Panel Series Examines Mid-Term Election Results
November 15, 2006
The Center for Public Service at Mount Union College presented a Mid-Term Election 2006 Panel Series on November 14 in Presser Recital Hall.
The Center welcomed speakers Daryl Revoldt from the Ohio Department of Development, Paul Mastriacovo from Kent State University, Tom Harmon of Canton City Government, and Dr. William Cunion, chair of the Department of Political Science at Mount Union.
Each panel speaker presented a different topic dealing with the mid-term elections that took place on November 7.
Revoldt began by exploring why the Republican Party was defeated. Revoldt drove home the fact that the party struggled with economic decline and corruption while also ignoring the responsibility of situational awareness. He stated that the results were a type of 'perfect storm' and that this political reverse was not unexpected.
'Basic unaddressed issues provoked actions and not politics; it left voters leaning towards any candidate who promised change,' said Revoldt.
Mastriacovo spoke on bi-partisanship in a divided country.
'There are A and Z views, but there are many letters in between. We have to get over thinking that there are only two options,' he said.
He also commented on a hopeful scenario that could occur now that both parties presence is evident in Washington, D.C. 'The president now has the opportunity to be a uniter and not a divider,' said Mastriacovo.
Harmon spoke on education in Ohio. He stated that the budget percentage earmarked for education is 27% of total budget funding.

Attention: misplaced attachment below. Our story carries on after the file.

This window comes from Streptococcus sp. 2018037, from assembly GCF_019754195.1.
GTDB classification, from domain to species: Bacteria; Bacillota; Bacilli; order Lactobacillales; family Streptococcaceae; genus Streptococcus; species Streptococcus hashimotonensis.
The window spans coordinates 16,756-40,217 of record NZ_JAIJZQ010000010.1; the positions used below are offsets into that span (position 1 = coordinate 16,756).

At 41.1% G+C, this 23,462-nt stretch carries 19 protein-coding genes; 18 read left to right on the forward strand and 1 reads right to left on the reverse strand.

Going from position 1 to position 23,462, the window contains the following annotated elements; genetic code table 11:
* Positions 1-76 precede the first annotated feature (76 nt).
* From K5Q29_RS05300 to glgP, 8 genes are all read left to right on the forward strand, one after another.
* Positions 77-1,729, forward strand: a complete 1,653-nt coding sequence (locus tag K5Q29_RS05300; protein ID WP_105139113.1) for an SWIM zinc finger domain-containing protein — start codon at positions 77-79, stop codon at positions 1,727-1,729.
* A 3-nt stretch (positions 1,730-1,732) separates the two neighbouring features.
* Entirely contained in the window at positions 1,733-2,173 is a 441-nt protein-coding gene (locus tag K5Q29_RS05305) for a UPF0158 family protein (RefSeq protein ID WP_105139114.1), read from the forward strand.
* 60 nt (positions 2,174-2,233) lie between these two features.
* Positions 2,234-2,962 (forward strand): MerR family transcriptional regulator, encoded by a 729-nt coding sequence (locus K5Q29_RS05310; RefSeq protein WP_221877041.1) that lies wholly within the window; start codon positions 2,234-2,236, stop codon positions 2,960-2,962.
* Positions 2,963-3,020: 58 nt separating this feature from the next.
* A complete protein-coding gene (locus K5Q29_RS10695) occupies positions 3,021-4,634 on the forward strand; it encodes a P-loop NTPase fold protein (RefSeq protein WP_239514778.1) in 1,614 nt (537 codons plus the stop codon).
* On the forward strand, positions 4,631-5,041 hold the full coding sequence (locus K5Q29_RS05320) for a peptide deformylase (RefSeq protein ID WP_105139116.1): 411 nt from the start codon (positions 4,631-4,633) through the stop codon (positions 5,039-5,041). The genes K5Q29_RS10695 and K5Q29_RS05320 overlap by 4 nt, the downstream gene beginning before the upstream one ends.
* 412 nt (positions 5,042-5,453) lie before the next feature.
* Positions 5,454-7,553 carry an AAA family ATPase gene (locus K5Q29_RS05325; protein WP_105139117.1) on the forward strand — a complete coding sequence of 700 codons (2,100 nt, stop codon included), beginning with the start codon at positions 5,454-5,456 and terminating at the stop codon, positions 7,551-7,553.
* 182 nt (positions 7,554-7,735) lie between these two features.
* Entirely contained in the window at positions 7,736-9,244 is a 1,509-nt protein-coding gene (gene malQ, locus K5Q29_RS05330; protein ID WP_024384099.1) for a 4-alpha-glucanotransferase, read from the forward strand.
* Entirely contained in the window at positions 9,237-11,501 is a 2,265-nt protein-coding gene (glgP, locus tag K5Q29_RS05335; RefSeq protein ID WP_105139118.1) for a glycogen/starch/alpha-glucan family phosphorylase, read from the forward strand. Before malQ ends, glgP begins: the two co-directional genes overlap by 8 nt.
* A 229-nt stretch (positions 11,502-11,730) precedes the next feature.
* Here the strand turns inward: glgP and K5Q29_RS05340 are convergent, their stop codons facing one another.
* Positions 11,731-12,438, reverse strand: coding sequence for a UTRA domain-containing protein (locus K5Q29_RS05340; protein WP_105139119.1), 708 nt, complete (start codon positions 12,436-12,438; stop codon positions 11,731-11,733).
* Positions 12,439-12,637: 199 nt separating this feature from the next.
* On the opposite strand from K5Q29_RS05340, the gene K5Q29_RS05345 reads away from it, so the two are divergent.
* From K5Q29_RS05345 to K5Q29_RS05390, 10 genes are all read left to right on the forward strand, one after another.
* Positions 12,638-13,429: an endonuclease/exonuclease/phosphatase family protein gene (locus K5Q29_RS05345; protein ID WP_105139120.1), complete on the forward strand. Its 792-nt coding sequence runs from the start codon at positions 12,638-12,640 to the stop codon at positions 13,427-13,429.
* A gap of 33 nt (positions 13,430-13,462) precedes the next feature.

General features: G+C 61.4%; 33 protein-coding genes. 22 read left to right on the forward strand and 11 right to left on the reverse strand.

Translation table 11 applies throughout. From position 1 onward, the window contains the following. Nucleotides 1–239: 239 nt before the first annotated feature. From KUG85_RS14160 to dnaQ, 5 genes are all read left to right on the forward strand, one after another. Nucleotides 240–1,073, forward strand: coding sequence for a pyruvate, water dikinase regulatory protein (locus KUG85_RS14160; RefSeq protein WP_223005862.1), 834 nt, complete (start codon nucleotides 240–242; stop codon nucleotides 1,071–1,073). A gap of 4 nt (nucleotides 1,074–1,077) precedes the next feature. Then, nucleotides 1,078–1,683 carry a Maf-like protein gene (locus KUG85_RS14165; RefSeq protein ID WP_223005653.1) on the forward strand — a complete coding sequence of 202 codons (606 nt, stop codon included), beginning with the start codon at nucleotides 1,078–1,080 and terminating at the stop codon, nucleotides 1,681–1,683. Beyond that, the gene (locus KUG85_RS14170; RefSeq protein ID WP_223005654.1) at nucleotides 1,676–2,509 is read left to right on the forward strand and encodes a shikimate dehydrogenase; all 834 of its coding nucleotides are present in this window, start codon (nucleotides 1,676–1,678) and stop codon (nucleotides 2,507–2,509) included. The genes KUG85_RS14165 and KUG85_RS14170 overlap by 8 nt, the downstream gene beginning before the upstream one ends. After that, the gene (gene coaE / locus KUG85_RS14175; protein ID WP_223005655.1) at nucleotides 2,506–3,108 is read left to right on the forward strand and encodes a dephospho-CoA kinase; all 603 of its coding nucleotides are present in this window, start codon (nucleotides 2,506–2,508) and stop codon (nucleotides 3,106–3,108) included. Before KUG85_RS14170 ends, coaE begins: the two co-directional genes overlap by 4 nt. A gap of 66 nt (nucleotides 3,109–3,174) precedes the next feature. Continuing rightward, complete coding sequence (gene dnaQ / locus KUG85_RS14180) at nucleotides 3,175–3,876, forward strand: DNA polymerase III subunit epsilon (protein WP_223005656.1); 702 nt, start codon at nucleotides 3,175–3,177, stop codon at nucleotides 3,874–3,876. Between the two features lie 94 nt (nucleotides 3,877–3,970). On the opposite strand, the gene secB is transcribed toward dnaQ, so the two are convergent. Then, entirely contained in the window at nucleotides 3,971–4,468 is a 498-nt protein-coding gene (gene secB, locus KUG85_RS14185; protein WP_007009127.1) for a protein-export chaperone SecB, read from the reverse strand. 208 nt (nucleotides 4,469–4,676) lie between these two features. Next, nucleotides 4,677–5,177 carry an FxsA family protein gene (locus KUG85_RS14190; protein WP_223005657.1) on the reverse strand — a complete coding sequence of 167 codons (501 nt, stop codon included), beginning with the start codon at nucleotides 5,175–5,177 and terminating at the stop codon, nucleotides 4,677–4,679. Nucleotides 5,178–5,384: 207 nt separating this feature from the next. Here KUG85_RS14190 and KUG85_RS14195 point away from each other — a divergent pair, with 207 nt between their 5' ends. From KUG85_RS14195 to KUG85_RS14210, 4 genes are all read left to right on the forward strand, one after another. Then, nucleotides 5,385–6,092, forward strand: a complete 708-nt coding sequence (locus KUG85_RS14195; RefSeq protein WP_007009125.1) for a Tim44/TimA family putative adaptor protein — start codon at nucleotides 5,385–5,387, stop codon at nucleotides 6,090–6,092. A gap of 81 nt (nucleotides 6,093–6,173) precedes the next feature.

'100 million dollars from tax payers goes towards the financing of charter schools. There's something wrong about that,' Harmon said. 'The newly elected Governor, Ted Strickland, will be a part of the reformation of school funding in Ohio.'
Cunion addressed the topic of Direct Democracy. Specifically, he spoke of initiatives, which are possible changes that the public can introduce and then decide on the outcome through voting.
'Voters are smart, but we have lives' said Cunion. 'I believe that the idea of initiatives does not work in our form of government.' Problems cited specific to voting and initiatives include the fact that there is no deliberation, issues may be too demanding, wording may be confusing and initiatives are sometimes misleading.
'Representative democracy is what works best,' he concluded.
Mount Union College established the Center for Public Service to prepare students for careers in public service. The Center is a response to the urgent and ongoing need for additional public servants in our federal, state and local government.Back to Previous Page